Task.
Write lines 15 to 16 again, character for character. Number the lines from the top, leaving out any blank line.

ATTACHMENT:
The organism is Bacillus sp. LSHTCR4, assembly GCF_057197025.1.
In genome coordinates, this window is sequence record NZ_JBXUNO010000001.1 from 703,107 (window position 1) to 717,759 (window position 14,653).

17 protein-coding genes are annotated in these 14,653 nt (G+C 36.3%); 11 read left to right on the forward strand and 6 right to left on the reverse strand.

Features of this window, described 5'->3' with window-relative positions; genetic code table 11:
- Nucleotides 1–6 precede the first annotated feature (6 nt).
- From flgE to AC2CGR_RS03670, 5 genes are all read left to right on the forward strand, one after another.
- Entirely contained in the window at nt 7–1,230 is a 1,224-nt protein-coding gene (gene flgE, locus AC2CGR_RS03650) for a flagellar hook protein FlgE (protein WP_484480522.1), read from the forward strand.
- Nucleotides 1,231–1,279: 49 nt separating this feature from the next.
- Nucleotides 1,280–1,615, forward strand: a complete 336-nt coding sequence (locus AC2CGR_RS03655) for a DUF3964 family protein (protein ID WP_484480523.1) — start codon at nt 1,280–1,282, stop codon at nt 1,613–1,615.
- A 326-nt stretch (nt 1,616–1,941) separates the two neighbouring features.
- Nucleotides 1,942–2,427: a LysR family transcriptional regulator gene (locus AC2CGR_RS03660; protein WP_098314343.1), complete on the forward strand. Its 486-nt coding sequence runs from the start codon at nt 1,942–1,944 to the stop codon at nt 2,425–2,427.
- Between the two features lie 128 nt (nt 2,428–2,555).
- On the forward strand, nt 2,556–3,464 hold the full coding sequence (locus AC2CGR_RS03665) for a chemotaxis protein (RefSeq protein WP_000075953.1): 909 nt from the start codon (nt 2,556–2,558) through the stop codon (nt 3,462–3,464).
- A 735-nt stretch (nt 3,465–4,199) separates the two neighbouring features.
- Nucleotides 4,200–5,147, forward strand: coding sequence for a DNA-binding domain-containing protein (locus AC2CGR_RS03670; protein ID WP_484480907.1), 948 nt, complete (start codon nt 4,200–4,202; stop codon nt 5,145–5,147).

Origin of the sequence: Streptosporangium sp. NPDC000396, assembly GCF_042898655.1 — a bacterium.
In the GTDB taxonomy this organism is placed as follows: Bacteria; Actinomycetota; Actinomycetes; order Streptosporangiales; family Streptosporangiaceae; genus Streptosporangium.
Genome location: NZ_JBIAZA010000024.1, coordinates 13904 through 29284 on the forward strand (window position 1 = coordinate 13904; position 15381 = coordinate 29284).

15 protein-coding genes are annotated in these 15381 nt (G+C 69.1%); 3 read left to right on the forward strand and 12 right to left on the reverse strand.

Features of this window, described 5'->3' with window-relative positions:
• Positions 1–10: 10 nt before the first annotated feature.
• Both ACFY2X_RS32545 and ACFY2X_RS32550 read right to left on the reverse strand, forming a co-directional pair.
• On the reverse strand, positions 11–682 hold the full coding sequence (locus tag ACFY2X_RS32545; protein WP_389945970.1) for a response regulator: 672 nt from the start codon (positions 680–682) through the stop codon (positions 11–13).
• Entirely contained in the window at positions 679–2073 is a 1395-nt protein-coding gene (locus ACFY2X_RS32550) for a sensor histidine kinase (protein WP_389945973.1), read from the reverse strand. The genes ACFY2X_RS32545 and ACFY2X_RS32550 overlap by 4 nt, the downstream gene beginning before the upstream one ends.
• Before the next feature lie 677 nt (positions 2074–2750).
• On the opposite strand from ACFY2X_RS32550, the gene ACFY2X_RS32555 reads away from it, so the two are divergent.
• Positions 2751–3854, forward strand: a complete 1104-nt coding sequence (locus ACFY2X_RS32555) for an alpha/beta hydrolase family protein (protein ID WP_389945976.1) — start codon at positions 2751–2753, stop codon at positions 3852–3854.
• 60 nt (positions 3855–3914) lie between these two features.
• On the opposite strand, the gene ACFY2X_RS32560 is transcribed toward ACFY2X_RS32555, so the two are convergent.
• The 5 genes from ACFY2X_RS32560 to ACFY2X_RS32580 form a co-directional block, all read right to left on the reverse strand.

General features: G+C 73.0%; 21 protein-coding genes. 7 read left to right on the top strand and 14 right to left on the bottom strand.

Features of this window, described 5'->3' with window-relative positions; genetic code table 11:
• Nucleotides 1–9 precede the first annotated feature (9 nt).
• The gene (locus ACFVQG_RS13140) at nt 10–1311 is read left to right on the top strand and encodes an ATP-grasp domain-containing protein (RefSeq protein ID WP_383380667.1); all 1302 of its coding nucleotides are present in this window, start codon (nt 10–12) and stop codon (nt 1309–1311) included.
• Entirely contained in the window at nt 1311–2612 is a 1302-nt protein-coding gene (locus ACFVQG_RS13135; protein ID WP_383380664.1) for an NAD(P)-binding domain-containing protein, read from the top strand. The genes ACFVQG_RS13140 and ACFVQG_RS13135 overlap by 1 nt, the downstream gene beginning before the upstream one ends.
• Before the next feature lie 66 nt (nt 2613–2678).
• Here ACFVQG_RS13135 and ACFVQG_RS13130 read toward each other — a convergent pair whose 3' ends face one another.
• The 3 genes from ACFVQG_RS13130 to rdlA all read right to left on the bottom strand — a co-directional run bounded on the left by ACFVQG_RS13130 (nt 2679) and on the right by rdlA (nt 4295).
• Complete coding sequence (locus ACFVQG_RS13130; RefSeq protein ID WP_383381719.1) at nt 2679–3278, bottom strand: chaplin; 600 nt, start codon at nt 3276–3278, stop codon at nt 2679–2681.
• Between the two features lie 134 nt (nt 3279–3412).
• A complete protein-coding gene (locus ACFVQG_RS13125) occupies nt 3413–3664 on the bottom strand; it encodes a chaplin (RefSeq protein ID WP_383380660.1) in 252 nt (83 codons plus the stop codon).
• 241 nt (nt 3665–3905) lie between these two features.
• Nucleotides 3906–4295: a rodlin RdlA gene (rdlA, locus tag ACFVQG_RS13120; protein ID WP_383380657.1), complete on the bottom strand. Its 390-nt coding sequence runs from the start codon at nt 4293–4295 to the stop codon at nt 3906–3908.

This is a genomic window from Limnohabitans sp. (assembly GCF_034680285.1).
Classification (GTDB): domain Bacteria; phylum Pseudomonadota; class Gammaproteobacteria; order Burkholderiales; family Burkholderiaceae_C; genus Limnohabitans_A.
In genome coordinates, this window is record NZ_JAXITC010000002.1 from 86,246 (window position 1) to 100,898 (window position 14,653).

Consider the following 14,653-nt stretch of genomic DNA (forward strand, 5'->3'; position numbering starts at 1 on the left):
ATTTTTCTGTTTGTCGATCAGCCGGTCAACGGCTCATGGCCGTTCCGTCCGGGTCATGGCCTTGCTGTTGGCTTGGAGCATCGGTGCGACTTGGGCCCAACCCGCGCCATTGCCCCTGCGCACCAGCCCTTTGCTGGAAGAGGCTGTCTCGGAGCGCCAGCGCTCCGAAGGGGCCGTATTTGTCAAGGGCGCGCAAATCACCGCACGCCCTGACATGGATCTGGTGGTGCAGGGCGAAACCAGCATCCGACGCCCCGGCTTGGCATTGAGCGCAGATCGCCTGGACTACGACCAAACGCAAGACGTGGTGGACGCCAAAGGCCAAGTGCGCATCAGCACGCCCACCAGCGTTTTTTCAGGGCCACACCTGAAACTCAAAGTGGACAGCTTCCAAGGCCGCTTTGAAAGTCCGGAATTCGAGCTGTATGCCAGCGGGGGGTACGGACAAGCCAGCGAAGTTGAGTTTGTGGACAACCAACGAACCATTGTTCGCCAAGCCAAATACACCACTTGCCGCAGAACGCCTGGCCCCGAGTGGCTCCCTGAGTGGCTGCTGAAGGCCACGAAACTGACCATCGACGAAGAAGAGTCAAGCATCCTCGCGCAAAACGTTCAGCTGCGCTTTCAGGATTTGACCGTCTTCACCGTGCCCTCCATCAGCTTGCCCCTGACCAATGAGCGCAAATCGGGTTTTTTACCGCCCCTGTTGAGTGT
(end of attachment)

- Nucleotides 4,200–5,147, forward strand: coding sequence for a DNA-binding domain-containing protein (locus AC2CGR_RS03670; protein ID WP_484480907.1), 948 nt, complete (start codon nt 4,200–4,202; stop codon nt 5,145–5,147).

Origin of the sequence: Streptosporangium sp. NPDC000396, assembly GCF_042898655.1 — a bacterium.